Benefits and Risks of Drinking Alcohol

Benefits and Risks of Drinking AlcoholThose affected by alcoholism might find it hard to believe there are some health benefits to drinking, but science has discovered ways in which it can help. At the same time, alcohol advocates are often too quick to tout these benefits without citing the caveats and risks. Research is ongoing, but so far the findings show both benefits and risks depending on the individual.

Health Benefits of Alcohol

According to the US government, moderate drinking is defined as the following:

  • One drink per day for women
  • One drink per day for people over 60
  • Two drinks per day for men (but…)
  • Never more than one drink per hour

The health benefits are not uniform across all forms of alcohol. For example, red wine tends to have the most benefits, thanks in part to higher antioxidant properties like resveratrol. Nevertheless, studies have found that moderate consumption can:

  • Reduce psychological stress and elevate euphoria
  • Help protect against dementia and type 2 diabetes
  • Increase appetite (which can help the elderly)
  • Decrease the risk of coronary artery disease and stroke
  • Red wine reduces the risk of Barrett’s esophagus and cataracts
  • Beer can strengthen bones and lower blood pressure

In 2005, the US Department of Agriculture looked at several studies and concluded that moderate consumption can decrease the risk of several diseases and lead to a longer life. Generally speaking, moderate use can have positive effects for individuals without a family history of alcoholism or cancer, particularly for those with heart and cholesterol issues.

Health Risks of Alcohol

Alcohol consumption can have positive health effects, but the risks are also substantial even in moderation. They include the following:

  • Dangerous interactions with medication, including non-prescription drugs
  • Fetal Alcohol Effect (FAE), birth defects and low birth rates
  • Increased risk of breast, liver, rectum, throat, esophagus and mouth cancer in women
  • Heart muscle damage and weight gain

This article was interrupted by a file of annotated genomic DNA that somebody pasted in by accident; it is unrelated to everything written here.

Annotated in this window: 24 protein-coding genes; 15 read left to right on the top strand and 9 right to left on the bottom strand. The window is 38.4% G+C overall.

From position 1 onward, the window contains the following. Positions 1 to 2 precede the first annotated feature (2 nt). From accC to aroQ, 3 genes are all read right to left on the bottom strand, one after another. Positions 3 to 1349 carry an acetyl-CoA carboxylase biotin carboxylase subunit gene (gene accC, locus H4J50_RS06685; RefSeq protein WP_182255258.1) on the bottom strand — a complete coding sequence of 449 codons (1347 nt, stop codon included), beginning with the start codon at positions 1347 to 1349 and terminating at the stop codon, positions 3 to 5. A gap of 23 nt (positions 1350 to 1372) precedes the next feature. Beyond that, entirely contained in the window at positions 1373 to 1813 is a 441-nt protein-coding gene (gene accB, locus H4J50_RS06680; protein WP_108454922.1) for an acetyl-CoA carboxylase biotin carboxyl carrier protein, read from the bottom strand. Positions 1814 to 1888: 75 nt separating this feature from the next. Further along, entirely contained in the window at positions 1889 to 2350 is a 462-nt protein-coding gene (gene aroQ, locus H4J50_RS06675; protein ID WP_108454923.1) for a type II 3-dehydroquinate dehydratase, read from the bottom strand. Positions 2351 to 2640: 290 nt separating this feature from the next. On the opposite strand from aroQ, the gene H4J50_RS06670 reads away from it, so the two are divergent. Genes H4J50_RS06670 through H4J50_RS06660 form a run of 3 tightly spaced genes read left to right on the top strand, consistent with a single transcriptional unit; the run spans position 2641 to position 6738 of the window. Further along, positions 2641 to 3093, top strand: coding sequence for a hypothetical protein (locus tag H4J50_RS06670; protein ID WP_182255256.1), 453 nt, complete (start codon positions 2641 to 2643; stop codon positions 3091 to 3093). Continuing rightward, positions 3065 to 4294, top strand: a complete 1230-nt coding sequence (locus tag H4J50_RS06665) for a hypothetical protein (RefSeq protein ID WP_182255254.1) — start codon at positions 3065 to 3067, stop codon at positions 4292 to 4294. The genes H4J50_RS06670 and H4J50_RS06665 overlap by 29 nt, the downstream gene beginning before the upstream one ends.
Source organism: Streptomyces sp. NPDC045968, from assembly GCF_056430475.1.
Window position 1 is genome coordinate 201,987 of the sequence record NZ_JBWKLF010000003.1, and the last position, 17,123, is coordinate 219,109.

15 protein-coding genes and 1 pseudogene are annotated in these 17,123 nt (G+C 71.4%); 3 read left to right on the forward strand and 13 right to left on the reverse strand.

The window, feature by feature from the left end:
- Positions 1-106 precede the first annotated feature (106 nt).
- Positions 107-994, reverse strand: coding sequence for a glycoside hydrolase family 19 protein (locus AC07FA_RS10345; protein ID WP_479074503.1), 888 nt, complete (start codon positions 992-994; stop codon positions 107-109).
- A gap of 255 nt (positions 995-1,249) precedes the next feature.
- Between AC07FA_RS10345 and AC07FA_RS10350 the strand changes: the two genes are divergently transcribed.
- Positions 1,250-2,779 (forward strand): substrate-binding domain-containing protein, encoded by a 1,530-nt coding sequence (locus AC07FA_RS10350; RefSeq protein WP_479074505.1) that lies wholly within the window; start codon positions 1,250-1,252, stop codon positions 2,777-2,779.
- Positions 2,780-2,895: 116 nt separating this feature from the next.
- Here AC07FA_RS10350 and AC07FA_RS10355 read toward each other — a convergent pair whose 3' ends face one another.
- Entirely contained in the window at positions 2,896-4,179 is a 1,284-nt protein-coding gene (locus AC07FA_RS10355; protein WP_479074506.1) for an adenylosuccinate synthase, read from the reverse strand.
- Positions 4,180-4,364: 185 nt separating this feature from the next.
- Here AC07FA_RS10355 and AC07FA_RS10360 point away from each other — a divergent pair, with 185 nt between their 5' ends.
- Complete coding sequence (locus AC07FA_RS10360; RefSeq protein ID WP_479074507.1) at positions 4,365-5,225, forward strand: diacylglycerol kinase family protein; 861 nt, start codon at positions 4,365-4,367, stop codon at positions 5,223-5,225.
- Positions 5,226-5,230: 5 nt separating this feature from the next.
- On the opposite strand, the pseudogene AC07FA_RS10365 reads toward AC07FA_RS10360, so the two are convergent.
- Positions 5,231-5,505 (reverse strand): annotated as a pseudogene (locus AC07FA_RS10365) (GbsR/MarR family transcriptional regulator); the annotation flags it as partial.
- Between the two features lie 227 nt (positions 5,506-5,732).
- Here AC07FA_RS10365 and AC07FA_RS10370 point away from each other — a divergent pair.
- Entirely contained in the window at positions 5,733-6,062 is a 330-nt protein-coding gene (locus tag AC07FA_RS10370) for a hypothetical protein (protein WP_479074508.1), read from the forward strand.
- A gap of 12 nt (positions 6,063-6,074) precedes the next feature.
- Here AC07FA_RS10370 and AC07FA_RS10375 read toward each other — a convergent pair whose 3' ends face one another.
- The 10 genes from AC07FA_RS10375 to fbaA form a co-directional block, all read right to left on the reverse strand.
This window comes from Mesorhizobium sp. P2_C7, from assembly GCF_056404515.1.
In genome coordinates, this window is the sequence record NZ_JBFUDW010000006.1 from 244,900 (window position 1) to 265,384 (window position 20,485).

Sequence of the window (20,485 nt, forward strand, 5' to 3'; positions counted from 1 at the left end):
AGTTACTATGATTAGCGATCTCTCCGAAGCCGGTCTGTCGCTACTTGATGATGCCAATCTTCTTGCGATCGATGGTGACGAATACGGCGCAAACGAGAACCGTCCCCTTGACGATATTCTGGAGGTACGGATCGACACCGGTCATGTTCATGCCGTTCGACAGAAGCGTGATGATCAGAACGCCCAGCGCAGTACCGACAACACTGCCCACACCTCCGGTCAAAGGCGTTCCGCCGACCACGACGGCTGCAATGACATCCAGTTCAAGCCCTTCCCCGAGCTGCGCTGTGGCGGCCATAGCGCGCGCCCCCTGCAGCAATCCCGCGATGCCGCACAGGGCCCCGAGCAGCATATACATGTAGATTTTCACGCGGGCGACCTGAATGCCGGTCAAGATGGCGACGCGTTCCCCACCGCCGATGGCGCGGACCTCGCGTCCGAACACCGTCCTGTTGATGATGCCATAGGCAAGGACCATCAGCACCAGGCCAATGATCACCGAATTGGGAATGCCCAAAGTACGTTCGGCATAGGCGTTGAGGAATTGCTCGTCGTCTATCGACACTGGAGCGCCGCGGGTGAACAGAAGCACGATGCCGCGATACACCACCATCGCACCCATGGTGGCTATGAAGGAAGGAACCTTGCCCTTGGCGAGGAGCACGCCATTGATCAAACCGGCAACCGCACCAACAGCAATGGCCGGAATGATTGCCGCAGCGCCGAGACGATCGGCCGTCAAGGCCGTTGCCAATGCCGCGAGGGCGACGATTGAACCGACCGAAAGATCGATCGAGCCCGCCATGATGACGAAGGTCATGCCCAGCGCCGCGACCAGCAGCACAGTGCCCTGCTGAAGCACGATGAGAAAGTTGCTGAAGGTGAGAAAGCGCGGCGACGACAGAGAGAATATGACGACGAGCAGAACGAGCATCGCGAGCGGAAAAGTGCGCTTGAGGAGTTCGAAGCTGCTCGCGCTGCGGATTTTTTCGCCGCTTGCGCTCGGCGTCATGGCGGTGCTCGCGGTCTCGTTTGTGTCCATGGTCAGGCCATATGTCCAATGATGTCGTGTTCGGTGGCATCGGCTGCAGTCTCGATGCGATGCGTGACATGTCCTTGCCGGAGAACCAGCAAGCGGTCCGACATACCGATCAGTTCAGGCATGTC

Moreover, excessive drinking can be extremely hazardous. It can cause the following:

  • Elevated blood pressure
  • Stroke and heart rhythm disturbances
  • Liver and kidney damage
  • Indirect dangers like drunk driving or home accidents
  • Alcohol addiction

The latter risk, alcoholism, is arguably the biggest threat of all since it can damage every area of a person’s life. It can spark domestic violence, physical health decline, and emotional distress. Extreme use can lead to a lethal alcohol poisoning.

Alcohol Addiction Help

There is no upside to excessive alcohol consumption, only health risks. For this reason, people struggling with alcohol abuse should seek professional help immediately. Proper treatment typically includes the following:

  • Medically supervised detox in a comfortable environment
  • Mental health screenings for depression, anxiety and other co-occurring disorders
  • Physical health screenings for alcohol-related organ damage
  • Behavioral tools to improve life skills and eliminate unhealthy habits
  • Holistic options like nutrition, yoga, medication, and hypnosis
  • Peer group therapy for emotional support and expression
  • Ongoing aftercare counseling to monitor the recovery

Alcohol addiction is a neurological disease with strong genetic ties, so it is not a sign of weakness to need help. Rather, it is a sign of weakness if a person knows there is a problem and refuses to get help.

Help with Alcohol Abuse

If you are drinking alcohol in excess and might have a problem, we can help. Our caring staff is available 24 hours a day on our toll-free helpline. We can answer questions about addiction warning signs, possible health issues, and treatment options. We can also check health insurance policies for coverage. We are here to help, so call today.